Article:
And, you know, if it isn’t stolen by greedheads like the American Lands Council and their pet politicians, who are attempting to force the divestiture of our public land and water to the states, where they can be, or in some cases must be sold off to private interests who can keep your kids’ dirty feet from soiling it ever again.
Screw that. Start here, and here, but don’t stop there. Raise hell. Don’t be forced to tell the kids that you’re sorry, but you just didn’t do enough. It’s easy to type words about heritage and the home of the brave, but that doesn’t amount to a hell of a lot when they’re willing to set the dogs on you.
The divestiture of public land to the States makes me angry. I mean really damn angry and the question is why? Superficially I don’t fit the demographic that supports the “let’s keep the Fed’s managing the land” side of the argument. I’m a forty-year-old white male who’s married with no kids. Instead of writing this post I should be abusing my male privilege, sitting back mulling my lack of genetic legacy and letting the place burn. Because when it comes to the future I’m guessing my knees have got just enough cartilage left in them for another twenty years of stumbling through steelhead creeks and carrying dead ungulates up and down mountains. After that, the chances are I’ll be done. And there’s no way there will be enough environmental degradation in that time frame to impact my hunting and fishing in any meaningful way.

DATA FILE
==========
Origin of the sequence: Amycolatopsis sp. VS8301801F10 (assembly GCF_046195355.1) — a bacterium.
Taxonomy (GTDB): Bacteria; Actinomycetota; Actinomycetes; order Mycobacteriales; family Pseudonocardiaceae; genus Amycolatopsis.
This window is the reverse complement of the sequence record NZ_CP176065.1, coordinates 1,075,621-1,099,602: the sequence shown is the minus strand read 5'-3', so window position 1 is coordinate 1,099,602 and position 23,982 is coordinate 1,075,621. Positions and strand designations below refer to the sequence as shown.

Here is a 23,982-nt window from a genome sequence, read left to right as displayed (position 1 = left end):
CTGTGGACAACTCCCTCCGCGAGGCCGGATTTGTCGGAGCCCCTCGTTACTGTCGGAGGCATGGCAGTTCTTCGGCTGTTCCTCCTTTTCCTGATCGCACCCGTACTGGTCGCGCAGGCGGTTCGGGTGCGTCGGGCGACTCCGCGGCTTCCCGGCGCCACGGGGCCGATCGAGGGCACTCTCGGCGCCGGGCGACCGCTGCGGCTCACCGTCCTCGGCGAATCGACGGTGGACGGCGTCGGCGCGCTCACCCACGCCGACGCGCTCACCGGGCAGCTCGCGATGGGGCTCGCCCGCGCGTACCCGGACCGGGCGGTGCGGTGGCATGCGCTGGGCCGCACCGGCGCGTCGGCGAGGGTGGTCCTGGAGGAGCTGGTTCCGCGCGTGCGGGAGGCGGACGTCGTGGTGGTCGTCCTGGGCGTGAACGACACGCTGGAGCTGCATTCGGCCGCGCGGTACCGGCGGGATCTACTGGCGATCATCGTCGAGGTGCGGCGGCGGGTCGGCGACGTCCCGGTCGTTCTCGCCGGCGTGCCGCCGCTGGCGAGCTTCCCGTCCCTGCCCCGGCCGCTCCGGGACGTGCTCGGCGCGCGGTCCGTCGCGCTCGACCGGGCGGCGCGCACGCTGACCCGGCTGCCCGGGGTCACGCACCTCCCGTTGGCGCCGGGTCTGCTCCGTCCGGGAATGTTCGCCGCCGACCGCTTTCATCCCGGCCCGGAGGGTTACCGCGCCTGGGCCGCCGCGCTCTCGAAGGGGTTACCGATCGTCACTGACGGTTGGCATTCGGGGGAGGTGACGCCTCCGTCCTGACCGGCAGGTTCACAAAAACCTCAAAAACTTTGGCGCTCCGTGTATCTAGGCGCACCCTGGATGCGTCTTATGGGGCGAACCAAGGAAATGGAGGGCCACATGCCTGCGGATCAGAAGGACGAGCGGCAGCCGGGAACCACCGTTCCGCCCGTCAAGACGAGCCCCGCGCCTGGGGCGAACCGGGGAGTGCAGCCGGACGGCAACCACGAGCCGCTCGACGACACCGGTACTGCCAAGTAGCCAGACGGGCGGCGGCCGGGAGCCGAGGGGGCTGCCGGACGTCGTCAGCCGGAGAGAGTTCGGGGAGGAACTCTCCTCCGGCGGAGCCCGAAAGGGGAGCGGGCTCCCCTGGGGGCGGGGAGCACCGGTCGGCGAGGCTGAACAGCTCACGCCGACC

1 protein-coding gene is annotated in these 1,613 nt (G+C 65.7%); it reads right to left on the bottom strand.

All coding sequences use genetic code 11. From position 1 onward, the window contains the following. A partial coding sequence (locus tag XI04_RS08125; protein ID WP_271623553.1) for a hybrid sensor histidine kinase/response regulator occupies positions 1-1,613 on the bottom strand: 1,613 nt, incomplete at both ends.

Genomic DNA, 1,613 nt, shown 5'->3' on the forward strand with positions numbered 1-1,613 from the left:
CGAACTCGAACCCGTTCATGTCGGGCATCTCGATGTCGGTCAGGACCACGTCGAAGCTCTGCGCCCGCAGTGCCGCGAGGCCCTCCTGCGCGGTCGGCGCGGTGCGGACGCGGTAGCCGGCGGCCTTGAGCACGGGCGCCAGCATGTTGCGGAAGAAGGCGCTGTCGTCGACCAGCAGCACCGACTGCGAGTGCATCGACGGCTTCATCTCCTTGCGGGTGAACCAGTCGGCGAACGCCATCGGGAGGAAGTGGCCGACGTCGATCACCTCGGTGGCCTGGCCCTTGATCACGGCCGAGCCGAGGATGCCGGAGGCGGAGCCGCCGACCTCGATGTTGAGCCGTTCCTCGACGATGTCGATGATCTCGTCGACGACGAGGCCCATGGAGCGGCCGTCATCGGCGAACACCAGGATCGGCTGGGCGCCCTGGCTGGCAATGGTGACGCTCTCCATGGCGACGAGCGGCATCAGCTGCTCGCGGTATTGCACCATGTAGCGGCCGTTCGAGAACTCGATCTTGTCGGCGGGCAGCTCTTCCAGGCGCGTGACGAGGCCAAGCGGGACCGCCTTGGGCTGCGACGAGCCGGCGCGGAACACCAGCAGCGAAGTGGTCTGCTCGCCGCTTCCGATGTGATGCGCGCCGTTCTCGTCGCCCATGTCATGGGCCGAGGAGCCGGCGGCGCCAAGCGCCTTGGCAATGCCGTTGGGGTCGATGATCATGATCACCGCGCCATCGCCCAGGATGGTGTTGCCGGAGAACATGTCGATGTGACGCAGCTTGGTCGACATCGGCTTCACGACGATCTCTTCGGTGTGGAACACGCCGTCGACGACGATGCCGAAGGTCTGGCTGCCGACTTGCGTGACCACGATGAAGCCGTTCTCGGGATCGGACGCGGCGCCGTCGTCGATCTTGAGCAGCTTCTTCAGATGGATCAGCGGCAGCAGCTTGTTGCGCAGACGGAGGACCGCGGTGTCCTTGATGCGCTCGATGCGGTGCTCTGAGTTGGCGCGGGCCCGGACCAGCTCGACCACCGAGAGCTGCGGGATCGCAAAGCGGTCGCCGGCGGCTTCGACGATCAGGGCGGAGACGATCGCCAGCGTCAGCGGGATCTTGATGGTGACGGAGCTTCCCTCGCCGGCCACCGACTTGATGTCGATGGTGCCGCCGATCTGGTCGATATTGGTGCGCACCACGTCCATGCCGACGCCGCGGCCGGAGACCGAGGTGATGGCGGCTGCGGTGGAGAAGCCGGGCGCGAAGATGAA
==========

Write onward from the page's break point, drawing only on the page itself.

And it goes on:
But here’s the thing, I’m an immigrant. I chose to come to the United States and became a citizen. For me, the idea of Freedom is synonymous with public land. Where I grew up in Europe there is no concept of public lands for hunting and fishing. Private landowners control not only access but also the animals and fish that live on their estates. Hunting and Fishing are the purview of the aristocracy, merchant bankers, and hedge fund managers. If you can’t pay then you can’t play.